By Patrick Byrne, Public Affairs Manager, Colorado Ski Country USA
I first went to Silverton back in January of 2008, an epic road trip with my buddies Jon and Dave and their special lady friends Jess and Michelle, respectively. I left my imaginary girlfriend at home, because at the time she was merely an intermediate snowboarder and therefore totally unworthy of the legendary Silverton, where the easiest way down is a solid black diamond at any of the I-70 resorts.
Until that first day, I had naively thought of myself as a good skier: comfortable in steep terrain, skiing with good form all over the mountain, and starting to look like a pro in the bumps. However, I had never skied in deep powder. My setup (which I still wear today) consisted of super-stiff Nordica Vertech 75 boots circa 1998, which were suitable for racing on the east coast ice I grew up with, and narrow slalom skis that were totally inadequate for the challenge presented by this unique ski area. So, I rented what I thought were the widest skis I had ever seen (maybe 110 mm underfoot) from the converted school bus that served as Silverton’s gear rental office.
I felt like I was riding two snowboards, because I was a hopeless newbie to what makes Silverton special: powder so deep you need specialized equipment including, probably, a snorkel.
After a brief tutorial about how to use an avalanche beacon, we ascended Silverton’s one and only chairlift, a fixed grip double lift imported from one of the Tahoe resorts and installed by hand by Aaron Brill, Silverton’s co-owner and our guide for the day. You can ski Silverton unguided, but unless you know the mountain inside out guided skiing is the way to go. The conditions at the top were favorable, so we bootpacked it for about ninety minutes across a scenic (but gnarly) ridge to an old radio tower that overlooked a 2,000 foot vertical descent in powder up to my waist.
I had absolutely no idea what I was doing. Riding powder that deep felt more like surfing than skiing. Or, it felt how I imagine surfing would be like, because I’m as much of a surfer as I am the Queen of France.
Towards the bottom, I can remember losing an edge (and a ski) and sliding about 300 feet in the general direction of my doom before regaining some friction with Planet Earth. It was a lot more fun than it sounds, and I’d like to think it looked a lot like Silverton’s venerable logo (at right). Meanwhile, Aaron bestrode the mountain like a colossus, strapped to the largest snowboard I have ever seen in my life. I was impressed, and more than a bit intimidated.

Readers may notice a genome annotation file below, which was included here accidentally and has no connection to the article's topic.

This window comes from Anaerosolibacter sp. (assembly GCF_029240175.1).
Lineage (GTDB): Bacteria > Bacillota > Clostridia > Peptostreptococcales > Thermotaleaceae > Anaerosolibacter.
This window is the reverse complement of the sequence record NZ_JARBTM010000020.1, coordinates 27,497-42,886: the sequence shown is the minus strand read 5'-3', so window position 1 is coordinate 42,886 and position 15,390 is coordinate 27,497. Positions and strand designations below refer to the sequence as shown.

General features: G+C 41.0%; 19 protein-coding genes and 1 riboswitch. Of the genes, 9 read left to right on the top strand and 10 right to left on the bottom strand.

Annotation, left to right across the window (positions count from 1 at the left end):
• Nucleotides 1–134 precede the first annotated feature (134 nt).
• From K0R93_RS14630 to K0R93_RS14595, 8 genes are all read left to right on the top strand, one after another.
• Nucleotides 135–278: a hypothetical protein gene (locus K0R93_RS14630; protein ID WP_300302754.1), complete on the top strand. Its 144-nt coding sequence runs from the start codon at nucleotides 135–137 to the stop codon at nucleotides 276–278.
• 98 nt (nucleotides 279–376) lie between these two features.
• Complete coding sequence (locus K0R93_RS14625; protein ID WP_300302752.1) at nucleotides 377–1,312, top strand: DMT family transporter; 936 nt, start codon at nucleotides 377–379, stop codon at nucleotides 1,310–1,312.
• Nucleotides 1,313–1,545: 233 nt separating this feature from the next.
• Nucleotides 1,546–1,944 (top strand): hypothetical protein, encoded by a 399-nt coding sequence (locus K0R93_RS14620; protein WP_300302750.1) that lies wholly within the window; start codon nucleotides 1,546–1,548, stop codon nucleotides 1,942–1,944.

You can make most of a day riding at Silverton while only needing to ride the chairlift once. The hiking was just as enjoyable as my imitation powder skiing, and we made our way around the box canyon that constitutes the back side of the mountain, finding copious powder stashes all the way around. That’s an added benefit of only allowing 80-100 people on the mountain per day: with the frequency that Silverton gets big storms, there is almost always untracked powder a short hike away.
I gradually got the hang of my mutant double-wide skis, and had a great day. When you make your pilgrimage to Silverton, I’d recommend having a recovery day in between your days on the mountain. We skied five runs on the first day and were wiped out beyond description; after sleeping the sleep of the innocent we packed into my car and drove back over the Red Mountain Pass to recover at the natural hot springs near Ridgeway. It was very necessary.
Day two was a much less humiliating experience, and at the end of the day we all celebrated our significant improvement as skiers and snowboarders in the yurt at the base area with more cans of PBR than physicians would deem advisable.
If you fancy yourself a good skier or snowboarder, going to Silverton at least once during your residence in Colorado is mandatory, like a hajj for snowriders. It’s like no other ski area, and it’ll test the limits of your endurance and ability while reminding you why you first took up the sport.